Italian Prosecco

Topics: Prosecco, Chardonnay, Fermentation Pages: 4 (1426 words) Published: October 19, 2014
The grape varietal commonly known as “prosecco” or more traditionally known as “glera” is used to produce a fruity, simple, and refreshing sparkling wine that comes form northern Italy and is called “prosecco.” The steep slopes of northern Italy lead to the production of a light and fruity bubbling wine, often compared to champagne. The areas of Italy that are known for the production of prosecco are Valdobbiadene and Conegliano, which are part of the larger region of Veneto (Mionetto Prosecco, n.d.). Because of the frequency and slope of the hills in Veneto, prosecco thrives in this region versus the flatlands. The vines are protected from the cold alpine winds and icy rains from the north because of this slope (Mionetto Prosecco, n.d.). This location’s climate has characteristically hot days and cool nights with warm and dry summers.

An interesting fact about prosecco is that the final result is comprised of 100% prosecco (or glera) grapes (BusinessWeek Online, 2006). In contrast, champagne is comprised of a combination of chardonnay, pinot noir, and pinot meunier grape varietals. Prosecco sparkling wines are intended to be drank young. It is usually a process of around 60 days from harvest to bottling and distribution. Unlike champagne where aging is a required process in the production, prosecco is bottled and distributed immediately upon completion. Once prosecco hits the stores, it has a shelf life of less than a year to be drank before it takes on a yeast-like taste that makes drinking it unpleasant. Because of this, prosecco is produced and bottled on an as-need basis (BusinessWeek Online, 2006).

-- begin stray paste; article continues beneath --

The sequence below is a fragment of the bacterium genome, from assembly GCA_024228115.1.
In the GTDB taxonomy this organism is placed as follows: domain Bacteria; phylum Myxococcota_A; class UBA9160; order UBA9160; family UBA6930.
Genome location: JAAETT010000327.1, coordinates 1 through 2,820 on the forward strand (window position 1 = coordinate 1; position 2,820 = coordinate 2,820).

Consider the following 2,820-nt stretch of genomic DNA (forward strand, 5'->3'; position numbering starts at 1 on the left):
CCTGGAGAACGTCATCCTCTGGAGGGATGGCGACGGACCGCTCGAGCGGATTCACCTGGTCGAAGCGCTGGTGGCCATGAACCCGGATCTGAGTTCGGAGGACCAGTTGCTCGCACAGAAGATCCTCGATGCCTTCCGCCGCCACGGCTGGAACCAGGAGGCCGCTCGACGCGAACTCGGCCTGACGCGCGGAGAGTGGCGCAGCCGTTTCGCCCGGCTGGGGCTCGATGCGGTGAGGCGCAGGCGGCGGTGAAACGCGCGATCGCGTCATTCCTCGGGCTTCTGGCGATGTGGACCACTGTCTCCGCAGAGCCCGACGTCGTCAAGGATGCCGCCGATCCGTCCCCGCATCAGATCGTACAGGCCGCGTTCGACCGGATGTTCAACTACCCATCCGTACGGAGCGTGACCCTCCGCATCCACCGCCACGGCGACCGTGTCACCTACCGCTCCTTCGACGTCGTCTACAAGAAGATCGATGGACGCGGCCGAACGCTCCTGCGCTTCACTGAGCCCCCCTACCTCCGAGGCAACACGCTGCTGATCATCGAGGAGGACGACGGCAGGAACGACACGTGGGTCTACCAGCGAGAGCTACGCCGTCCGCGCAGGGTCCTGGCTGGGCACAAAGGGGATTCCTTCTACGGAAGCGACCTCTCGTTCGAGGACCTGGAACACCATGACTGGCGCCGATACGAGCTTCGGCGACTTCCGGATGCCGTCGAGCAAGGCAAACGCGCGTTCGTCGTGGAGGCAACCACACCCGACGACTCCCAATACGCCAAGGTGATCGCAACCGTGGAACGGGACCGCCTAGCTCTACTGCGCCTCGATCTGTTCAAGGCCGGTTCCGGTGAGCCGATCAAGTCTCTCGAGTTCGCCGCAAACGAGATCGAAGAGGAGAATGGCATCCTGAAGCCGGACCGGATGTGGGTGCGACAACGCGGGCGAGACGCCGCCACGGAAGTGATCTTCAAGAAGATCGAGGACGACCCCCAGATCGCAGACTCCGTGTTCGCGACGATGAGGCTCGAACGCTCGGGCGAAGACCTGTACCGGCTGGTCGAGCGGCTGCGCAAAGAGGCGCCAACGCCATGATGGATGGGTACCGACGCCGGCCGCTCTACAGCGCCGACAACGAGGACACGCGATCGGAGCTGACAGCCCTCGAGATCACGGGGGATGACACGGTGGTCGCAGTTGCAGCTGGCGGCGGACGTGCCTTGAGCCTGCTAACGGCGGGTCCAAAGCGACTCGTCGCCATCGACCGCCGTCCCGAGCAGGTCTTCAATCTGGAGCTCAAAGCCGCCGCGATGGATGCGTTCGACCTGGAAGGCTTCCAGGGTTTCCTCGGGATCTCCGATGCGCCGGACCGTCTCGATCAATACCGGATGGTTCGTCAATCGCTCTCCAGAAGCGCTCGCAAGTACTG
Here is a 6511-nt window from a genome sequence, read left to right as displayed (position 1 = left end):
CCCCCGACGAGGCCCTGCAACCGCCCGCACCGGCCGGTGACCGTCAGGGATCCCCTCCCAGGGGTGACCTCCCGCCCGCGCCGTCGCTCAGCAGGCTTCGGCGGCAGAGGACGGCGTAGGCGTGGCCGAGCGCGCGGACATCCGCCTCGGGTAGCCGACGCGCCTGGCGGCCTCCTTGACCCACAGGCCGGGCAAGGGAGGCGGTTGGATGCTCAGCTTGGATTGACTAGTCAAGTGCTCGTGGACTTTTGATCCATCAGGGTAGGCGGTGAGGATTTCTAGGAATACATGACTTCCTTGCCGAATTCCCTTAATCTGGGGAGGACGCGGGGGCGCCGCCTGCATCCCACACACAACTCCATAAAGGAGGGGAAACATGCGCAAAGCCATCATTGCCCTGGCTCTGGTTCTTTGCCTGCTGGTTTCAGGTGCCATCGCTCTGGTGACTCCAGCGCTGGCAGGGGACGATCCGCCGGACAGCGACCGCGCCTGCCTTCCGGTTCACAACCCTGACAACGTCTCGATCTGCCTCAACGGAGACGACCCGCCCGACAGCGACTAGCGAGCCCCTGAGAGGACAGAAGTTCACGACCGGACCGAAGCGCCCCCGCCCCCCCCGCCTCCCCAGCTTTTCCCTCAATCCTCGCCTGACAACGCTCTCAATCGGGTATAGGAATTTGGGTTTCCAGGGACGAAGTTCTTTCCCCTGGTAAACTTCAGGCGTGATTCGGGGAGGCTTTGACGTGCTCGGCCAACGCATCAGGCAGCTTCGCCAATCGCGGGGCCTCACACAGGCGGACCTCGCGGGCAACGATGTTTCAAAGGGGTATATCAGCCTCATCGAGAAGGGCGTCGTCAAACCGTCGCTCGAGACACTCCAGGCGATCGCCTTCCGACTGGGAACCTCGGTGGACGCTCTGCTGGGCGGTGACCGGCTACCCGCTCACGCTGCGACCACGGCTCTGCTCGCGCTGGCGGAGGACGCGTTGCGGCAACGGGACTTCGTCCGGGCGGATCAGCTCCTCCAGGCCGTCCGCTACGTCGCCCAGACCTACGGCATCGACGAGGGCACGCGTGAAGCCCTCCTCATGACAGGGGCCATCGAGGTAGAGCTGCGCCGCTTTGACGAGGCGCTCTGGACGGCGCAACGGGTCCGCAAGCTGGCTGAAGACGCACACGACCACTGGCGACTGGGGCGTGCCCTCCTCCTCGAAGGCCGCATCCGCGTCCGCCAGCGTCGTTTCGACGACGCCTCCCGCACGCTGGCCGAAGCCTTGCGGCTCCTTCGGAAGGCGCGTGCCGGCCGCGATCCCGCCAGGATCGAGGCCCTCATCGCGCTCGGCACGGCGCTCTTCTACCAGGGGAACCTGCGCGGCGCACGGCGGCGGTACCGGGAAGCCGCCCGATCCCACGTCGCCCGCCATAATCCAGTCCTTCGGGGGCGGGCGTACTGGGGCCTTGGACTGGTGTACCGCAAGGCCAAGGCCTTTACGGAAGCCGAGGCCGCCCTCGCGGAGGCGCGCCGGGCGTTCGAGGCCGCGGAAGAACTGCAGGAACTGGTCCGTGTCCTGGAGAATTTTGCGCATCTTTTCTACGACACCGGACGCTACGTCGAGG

The production of prosecco is less costly and quicker than that of champagne. Because of the strict rules and regulations in France, there are specific limitations put on the vineyards where the grapes are physically grown. In Italy, the grapes are allowed to grow in abundance on vines up to nine feet tall (Klara, 2013). There are even three...


References: International Business, T. (2013, July 2). Prosecco police goes undercover in Italy to
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Passion for Prosecco. (n.d.). Retrieved March 5, 2014, from Mionetto Prosecco.
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Prosecco 's Friendly Bubbles. (2006). BusinessWeek Online, 1. Retrieved from:
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The Best Prosecco to Buy in the U.S. (2010, June 18). Retrieved May 5, 2014, from The
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Ward, B. (2009, December 3). Prosecco 's popularity bubbles up. Star Tribune
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Weingarten, T. (2009). Battle of the Bubbles. Newsweek (Pacific Edition), 154(17), 59.
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